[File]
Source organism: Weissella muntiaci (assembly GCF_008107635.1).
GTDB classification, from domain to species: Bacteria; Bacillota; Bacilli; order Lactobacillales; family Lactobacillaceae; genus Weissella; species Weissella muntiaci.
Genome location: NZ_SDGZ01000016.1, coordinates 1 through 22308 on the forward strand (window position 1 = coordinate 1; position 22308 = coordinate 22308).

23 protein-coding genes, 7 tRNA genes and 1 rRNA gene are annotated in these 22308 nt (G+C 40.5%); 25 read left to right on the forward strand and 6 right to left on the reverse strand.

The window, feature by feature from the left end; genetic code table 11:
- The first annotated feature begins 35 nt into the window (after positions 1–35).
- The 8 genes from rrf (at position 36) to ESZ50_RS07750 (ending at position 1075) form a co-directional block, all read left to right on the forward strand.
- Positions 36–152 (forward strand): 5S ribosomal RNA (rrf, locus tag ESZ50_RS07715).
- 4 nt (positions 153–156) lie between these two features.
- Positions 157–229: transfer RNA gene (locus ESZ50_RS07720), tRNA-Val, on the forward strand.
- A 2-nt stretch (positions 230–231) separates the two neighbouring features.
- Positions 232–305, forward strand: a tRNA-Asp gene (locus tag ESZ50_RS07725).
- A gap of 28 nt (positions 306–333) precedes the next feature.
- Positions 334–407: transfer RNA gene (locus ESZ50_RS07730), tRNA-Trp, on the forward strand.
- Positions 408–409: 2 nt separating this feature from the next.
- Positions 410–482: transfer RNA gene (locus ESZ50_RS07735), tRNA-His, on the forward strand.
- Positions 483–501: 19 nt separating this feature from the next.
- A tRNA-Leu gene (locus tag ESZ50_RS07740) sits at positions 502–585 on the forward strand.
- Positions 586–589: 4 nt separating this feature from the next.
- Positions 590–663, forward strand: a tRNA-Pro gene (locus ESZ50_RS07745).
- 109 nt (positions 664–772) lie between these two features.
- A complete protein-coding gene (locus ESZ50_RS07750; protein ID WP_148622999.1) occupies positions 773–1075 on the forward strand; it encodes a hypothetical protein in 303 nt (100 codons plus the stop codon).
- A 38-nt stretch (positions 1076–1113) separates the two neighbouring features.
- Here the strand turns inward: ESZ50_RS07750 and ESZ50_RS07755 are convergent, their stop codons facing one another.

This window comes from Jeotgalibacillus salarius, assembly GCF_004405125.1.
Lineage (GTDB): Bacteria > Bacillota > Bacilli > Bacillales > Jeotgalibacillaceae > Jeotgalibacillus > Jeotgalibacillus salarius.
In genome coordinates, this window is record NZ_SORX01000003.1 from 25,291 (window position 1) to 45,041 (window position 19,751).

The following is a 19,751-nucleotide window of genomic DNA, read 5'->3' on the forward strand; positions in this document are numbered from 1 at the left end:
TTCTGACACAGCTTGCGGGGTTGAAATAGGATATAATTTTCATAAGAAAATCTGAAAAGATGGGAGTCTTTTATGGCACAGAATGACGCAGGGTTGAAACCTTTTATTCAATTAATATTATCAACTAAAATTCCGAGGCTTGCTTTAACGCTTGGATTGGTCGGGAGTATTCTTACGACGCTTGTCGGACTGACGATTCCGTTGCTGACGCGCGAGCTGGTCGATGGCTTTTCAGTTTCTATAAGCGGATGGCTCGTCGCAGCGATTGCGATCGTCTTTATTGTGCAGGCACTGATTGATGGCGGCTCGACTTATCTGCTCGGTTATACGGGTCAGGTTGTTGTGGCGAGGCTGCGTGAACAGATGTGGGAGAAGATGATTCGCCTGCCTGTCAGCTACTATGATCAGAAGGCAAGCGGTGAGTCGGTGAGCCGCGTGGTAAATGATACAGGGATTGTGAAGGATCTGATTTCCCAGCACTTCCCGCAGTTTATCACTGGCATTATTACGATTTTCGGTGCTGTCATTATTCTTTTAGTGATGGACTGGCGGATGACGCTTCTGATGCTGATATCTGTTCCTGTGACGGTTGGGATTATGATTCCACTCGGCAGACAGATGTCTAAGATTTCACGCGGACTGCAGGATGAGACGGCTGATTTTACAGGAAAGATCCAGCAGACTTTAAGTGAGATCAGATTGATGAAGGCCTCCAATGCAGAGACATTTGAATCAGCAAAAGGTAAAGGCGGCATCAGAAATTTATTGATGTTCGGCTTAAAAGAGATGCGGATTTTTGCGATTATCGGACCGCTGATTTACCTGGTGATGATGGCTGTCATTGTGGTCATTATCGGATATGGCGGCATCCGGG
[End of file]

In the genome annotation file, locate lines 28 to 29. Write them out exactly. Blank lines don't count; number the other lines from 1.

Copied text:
The following is a 19,751-nucleotide window of genomic DNA, read 5'->3' on the forward strand; positions in this document are numbered from 1 at the left end:
TTCTGACACAGCTTGCGGGGTTGAAATAGGATATAATTTTCATAAGAAAATCTGAAAAGATGGGAGTCTTTTATGGCACAGAATGACGCAGGGTTGAAACCTTTTATTCAATTAATATTATCAACTAAAATTCCGAGGCTTGCTTTAACGCTTGGATTGGTCGGGAGTATTCTTACGACGCTTGTCGGACTGACGATTCCGTTGCTGACGCGCGAGCTGGTCGATGGCTTTTCAGTTTCTATAAGCGGATGGCTCGTCGCAGCGATTGCGATCGTCTTTATTGTGCAGGCACTGATTGATGGCGGCTCGACTTATCTGCTCGGTTATACGGGTCAGGTTGTTGTGGCGAGGCTGCGTGAACAGATGTGGGAGAAGATGATTCGCCTGCCTGTCAGCTACTATGATCAGAAGGCAAGCGGTGAGTCGGTGAGCCGCGTGGTAAATGATACAGGGATTGTGAAGGATCTGATTTCCCAGCACTTCCCGCAGTTTATCACTGGCATTATTACGATTTTCGGTGCTGTCATTATTCTTTTAGTGATGGACTGGCGGATGACGCTTCTGATGCTGATATCTGTTCCTGTGACGGTTGGGATTATGATTCCACTCGGCAGACAGATGTCTAAGATTTCACGCGGACTGCAGGATGAGACGGCTGATTTTACAGGAAAGATCCAGCAGACTTTAAGTGAGATCAGATTGATGAAGGCCTCCAATGCAGAGACATTTGAATCAGCAAAAGGTAAAGGCGGCATCAGAAATTTATTGATGTTCGGCTTAAAAGAGATGCGGATTTTTGCGATTATCGGACCGCTGATTTACCTGGTGATGATGGCTGTCATTGTGGTCATTATCGGATATGGCGGCATCCGGG